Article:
The 28th Mercosur meeting (Mercado Común del Sur) took place in the Paraguayan capital of Asunción, June 20th. Various accords were signed including Latin America’s first poverty eradication and common structural funds agreements. The smiling presidents were also photographed happily celebrating a new agreement: the Latin American ring of energy (‘anillo energético’ in Spanish).
While plans are not yet firm, the proposition is to construct a gas pipeline from Northern Peru through to Northern Chile, to connect up with other pipelines that pass from there to Northern Argentina to an existing grid that includes Uruguay and Brazil.
But wait, this is a Mercosur plan, so why Chile? Geography and politics. In order to pass from Peru to Argentina (without going through the Brazilian Amazon) pipelines must pass through the northern deserts of Chile or they must pass through Bolivia! More important still is Chile’s serious gas deficit, a topic which has been regularly discussed by Presidents Lagos and Kirchner over the last year. Lagos has learned that Argentina prioritizes its own supplies (when supplies are tight or demand soars) as has happened recently as a result of the 9% GNP growth in Argentina in the last two years. With this plan Lagos gets first dibs on the gas after exports are sent to Mexico and California.
One might question the geography of a planned gas pipeline grid by bypasses the cone’s richest source of gas, Bolivia. While geographically absurd the current political turmoil in Bolivia is thought to have been somewhat of a spur to the creation of the ring in the first place. It is however unlikely that Peru will allow this project to proceed without some participation from it’s sister state Bolivia. Also present was President Chavez, whose gas reserves dwarf those of his neighbors, but his gas supplies would not be distributed through this proportion of the proposed ring.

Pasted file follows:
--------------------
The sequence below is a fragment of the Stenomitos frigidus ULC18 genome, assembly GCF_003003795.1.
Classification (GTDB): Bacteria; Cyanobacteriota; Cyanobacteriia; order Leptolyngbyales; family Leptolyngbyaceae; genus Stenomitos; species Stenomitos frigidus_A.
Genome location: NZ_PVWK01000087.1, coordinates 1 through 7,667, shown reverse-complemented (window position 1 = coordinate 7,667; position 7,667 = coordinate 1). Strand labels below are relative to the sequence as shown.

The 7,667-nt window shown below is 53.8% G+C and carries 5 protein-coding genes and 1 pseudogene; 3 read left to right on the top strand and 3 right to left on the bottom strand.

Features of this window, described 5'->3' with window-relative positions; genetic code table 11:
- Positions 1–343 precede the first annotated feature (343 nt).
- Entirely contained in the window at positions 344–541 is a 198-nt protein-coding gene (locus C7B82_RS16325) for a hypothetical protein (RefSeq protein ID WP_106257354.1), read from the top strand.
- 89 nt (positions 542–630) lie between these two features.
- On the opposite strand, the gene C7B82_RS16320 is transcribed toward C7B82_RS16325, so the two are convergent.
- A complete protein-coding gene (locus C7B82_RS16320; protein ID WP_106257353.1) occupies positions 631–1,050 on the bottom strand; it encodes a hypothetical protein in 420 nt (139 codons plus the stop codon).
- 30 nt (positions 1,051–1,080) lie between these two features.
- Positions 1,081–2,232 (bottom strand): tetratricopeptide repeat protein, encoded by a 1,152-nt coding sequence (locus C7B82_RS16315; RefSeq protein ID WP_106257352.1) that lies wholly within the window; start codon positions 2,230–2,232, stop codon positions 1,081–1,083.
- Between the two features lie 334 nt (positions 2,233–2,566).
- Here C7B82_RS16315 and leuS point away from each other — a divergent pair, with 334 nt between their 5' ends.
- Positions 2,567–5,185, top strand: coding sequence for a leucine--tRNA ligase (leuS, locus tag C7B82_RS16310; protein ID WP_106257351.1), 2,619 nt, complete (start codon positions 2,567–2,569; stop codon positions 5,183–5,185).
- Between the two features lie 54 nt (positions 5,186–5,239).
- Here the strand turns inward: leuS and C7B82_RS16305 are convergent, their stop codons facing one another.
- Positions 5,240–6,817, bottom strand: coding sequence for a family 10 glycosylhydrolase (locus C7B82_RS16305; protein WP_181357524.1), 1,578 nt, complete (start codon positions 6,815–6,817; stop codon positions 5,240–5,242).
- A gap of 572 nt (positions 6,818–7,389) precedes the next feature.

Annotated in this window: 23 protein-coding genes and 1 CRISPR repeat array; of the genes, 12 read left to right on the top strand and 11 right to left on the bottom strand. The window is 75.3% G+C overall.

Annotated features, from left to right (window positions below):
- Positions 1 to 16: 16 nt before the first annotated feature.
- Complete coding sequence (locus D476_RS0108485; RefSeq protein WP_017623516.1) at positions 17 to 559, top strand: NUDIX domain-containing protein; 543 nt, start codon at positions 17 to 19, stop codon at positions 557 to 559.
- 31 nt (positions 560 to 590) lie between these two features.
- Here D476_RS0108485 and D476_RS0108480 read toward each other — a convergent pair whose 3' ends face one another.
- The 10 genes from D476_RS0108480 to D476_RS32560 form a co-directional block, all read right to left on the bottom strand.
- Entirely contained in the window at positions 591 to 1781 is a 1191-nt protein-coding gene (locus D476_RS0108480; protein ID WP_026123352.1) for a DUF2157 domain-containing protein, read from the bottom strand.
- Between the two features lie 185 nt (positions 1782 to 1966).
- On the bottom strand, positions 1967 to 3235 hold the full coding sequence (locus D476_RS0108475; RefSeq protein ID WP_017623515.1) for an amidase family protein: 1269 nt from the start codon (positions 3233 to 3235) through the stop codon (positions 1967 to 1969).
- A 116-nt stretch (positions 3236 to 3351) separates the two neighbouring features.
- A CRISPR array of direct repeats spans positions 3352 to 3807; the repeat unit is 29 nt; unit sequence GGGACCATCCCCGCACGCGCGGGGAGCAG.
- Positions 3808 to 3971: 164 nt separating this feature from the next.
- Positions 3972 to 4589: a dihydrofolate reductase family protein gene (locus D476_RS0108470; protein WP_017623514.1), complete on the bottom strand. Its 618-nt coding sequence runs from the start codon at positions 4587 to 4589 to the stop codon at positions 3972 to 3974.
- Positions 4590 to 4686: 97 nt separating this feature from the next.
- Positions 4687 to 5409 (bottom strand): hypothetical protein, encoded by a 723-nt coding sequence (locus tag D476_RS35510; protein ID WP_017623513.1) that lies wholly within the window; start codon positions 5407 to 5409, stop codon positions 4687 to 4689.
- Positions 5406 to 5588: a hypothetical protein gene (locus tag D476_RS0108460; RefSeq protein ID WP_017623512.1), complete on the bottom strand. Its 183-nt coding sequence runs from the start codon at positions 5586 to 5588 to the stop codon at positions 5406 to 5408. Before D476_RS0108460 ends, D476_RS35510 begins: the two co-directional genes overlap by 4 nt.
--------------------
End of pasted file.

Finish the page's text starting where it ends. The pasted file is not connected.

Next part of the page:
The politicians applauded each other on the mega-project with the catchy name, with only the occasional grumble from Bolivia who found itself surrounded by the ring but not connected to it. The bankers were salivating at the USD$2,500 Million project: Enrique Inglesias, head of the Washington-based Inter-American Development bank (BID by its Spanish initials) gave a speech reminding everyone rather unnecessarily, that energy had become “a central theme in Latin America and the World”.
In Argentina the 20th of June is national flag-day and President Kirchner was in a fiery nationalist humor. Maybe the talks about talks with the IMF (which finally got underway on the 24th) were beginning to get on his wick. He was quoted as saying that “We wish to demonstrate to the world a united Latin America which does not resign itself to becoming the back yard of the world” (was this a thinly veiled reference to a much abused US term?) Kirchner flew back to Argentina to attend a flag-day celebration in Rosario, (Che Guevara’s hometown), he was even less complimentary about his IMF opponents, but there’s an election coming up soon!
With the bean counters sniffing around and the presidents patting each other on the back, the technical advisers in the gas industry were keeping quiet. It seems that the Peruvian gas fields that will fill this pipeline with 30 Million cubic meters of gas a day might come up a little short. Much of Peru’s gas supplies are now exported to Mexico and the US and it is difficult to see how Peru might be able to export the extra 30 million cubic meters a day while meeting growing internal demand while still supplying the more lucrative markets up north.
Who was this pipeline for anyway?